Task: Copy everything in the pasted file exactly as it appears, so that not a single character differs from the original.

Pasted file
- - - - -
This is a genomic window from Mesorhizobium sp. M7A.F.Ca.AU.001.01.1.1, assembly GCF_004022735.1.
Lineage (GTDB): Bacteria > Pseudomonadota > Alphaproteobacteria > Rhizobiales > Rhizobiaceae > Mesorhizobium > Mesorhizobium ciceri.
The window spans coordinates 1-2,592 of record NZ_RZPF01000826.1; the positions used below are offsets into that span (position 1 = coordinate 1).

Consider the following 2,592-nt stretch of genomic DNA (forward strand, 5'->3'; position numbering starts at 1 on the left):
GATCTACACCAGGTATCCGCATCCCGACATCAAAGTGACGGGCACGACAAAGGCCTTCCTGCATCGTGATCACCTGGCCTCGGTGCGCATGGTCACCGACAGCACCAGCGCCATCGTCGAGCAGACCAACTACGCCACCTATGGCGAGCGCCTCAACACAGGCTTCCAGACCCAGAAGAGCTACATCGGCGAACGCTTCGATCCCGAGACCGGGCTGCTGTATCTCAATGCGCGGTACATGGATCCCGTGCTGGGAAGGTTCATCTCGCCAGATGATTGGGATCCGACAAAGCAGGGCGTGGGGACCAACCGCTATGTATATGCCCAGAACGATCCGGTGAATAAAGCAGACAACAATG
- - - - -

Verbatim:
This is a genomic window from Mesorhizobium sp. M7A.F.Ca.AU.001.01.1.1, assembly GCF_004022735.1.
Lineage (GTDB): Bacteria > Pseudomonadota > Alphaproteobacteria > Rhizobiales > Rhizobiaceae > Mesorhizobium > Mesorhizobium ciceri.
The window spans coordinates 1-2,592 of record NZ_RZPF01000826.1; the positions used below are offsets into that span (position 1 = coordinate 1).

Consider the following 2,592-nt stretch of genomic DNA (forward strand, 5'->3'; position numbering starts at 1 on the left):
GATCTACACCAGGTATCCGCATCCCGACATCAAAGTGACGGGCACGACAAAGGCCTTCCTGCATCGTGATCACCTGGCCTCGGTGCGCATGGTCACCGACAGCACCAGCGCCATCGTCGAGCAGACCAACTACGCCACCTATGGCGAGCGCCTCAACACAGGCTTCCAGACCCAGAAGAGCTACATCGGCGAACGCTTCGATCCCGAGACCGGGCTGCTGTATCTCAATGCGCGGTACATGGATCCCGTGCTGGGAAGGTTCATCTCGCCAGATGATTGGGATCCGACAAAGCAGGGCGTGGGGACCAACCGCTATGTATATGCCCAGAACGATCCGGTGAATAAAGCAGACAACAATG